Responding to Groupthink and Faulty Reasoning at NASA
The group think concept is a summary of why many times groups make poor decisions. Yes its true what they say, that the more 1 mind is better than 2 and 3 is better than two, because they can provide different opinion’s and vantage points then if it is just one or two people discussing something. Many times in a group situation lower level employees won’t consult management because they know if they do, the decision will get bogged down in the wheels of bureaucracy. I think the key ethical problem that lead to the disaster with the NASA mission was that there wasn’t a great deal of trust and very little action taken by the mission control team when they found out a piece of insulating foam could damage the shuttle and cause 7 people to lose their lives. The previously achieved success led to overconfidence and a belief that no problem would bring down the mission. The upper echelon of management was only placed an emphasis on the launch rather than the safety of the astronaut’s or the quality of the shuttle. The engineers thought that the foam strike was very important and could cause a problem, but their manager Linda Ham, didn’t think so and disregarded this and didn’t run any tests to prevent this. Linda Ham put pressure on the engineers to not pursue the matter and because they had no concrete proof to back up their theory, they let it go. During the launching of the challenger the engineers at Morton Thiokol opposed the launch but their warning was not headed. Communication was a very big issue between the mission control team and the management. Ethical problems occurred when the leaders and managers ignored and disregarded the expert opinions and did not take appropriate action and choose rather to quash them.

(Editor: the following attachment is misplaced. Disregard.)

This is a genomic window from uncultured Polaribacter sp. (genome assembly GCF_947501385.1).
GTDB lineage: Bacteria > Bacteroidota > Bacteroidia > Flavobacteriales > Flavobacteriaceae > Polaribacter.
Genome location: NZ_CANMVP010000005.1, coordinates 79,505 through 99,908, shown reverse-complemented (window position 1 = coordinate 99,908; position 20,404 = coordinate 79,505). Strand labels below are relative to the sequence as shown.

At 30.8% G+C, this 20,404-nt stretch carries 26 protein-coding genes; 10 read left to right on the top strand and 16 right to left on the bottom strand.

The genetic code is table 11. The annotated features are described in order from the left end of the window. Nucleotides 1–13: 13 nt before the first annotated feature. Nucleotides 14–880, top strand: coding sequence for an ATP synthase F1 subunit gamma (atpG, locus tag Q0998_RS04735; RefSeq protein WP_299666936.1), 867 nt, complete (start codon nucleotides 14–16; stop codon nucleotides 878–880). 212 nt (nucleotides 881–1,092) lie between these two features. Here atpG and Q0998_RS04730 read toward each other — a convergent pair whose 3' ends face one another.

A big reason and the most important reason for the disaster of the shuttle Columbia was that management choose to take the warning of insulating foam very lightly, a warning given...
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